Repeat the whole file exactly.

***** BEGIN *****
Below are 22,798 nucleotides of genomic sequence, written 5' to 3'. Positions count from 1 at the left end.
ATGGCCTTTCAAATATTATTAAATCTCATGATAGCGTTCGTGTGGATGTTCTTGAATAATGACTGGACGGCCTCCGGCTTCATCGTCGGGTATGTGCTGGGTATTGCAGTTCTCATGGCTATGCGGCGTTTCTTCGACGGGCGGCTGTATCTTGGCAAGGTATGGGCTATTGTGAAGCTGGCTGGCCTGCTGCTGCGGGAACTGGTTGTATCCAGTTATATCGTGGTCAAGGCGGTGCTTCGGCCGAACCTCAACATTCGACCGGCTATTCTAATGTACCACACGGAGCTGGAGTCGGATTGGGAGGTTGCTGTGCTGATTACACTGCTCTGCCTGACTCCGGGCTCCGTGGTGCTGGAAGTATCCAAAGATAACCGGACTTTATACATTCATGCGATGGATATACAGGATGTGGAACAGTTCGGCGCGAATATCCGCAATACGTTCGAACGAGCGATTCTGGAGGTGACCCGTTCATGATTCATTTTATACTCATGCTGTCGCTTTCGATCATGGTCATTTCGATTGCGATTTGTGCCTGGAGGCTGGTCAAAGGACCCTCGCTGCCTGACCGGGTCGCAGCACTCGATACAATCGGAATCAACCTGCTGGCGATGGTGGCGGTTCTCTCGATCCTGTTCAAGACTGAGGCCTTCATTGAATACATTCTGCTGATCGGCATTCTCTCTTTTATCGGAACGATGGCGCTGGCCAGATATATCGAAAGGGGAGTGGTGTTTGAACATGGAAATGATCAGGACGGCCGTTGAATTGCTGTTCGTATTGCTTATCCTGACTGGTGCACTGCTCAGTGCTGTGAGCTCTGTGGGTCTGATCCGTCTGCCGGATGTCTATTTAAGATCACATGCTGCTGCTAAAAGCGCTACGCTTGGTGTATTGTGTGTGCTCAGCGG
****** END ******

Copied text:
Below are 22,798 nucleotides of genomic sequence, written 5' to 3'. Positions count from 1 at the left end.
ATGGCCTTTCAAATATTATTAAATCTCATGATAGCGTTCGTGTGGATGTTCTTGAATAATGACTGGACGGCCTCCGGCTTCATCGTCGGGTATGTGCTGGGTATTGCAGTTCTCATGGCTATGCGGCGTTTCTTCGACGGGCGGCTGTATCTTGGCAAGGTATGGGCTATTGTGAAGCTGGCTGGCCTGCTGCTGCGGGAACTGGTTGTATCCAGTTATATCGTGGTCAAGGCGGTGCTTCGGCCGAACCTCAACATTCGACCGGCTATTCTAATGTACCACACGGAGCTGGAGTCGGATTGGGAGGTTGCTGTGCTGATTACACTGCTCTGCCTGACTCCGGGCTCCGTGGTGCTGGAAGTATCCAAAGATAACCGGACTTTATACATTCATGCGATGGATATACAGGATGTGGAACAGTTCGGCGCGAATATCCGCAATACGTTCGAACGAGCGATTCTGGAGGTGACCCGTTCATGATTCATTTTATACTCATGCTGTCGCTTTCGATCATGGTCATTTCGATTGCGATTTGTGCCTGGAGGCTGGTCAAAGGACCCTCGCTGCCTGACCGGGTCGCAGCACTCGATACAATCGGAATCAACCTGCTGGCGATGGTGGCGGTTCTCTCGATCCTGTTCAAGACTGAGGCCTTCATTGAATACATTCTGCTGATCGGCATTCTCTCTTTTATCGGAACGATGGCGCTGGCCAGATATATCGAAAGGGGAGTGGTGTTTGAACATGGAAATGATCAGGACGGCCGTTGAATTGCTGTTCGTATTGCTTATCCTGACTGGTGCACTGCTCAGTGCTGTGAGCTCTGTGGGTCTGATCCGTCTGCCGGATGTCTATTTAAGATCACATGCTGCTGCTAAAAGCGCTACGCTTGGTGTATTGTGTGTGCTCAGCGG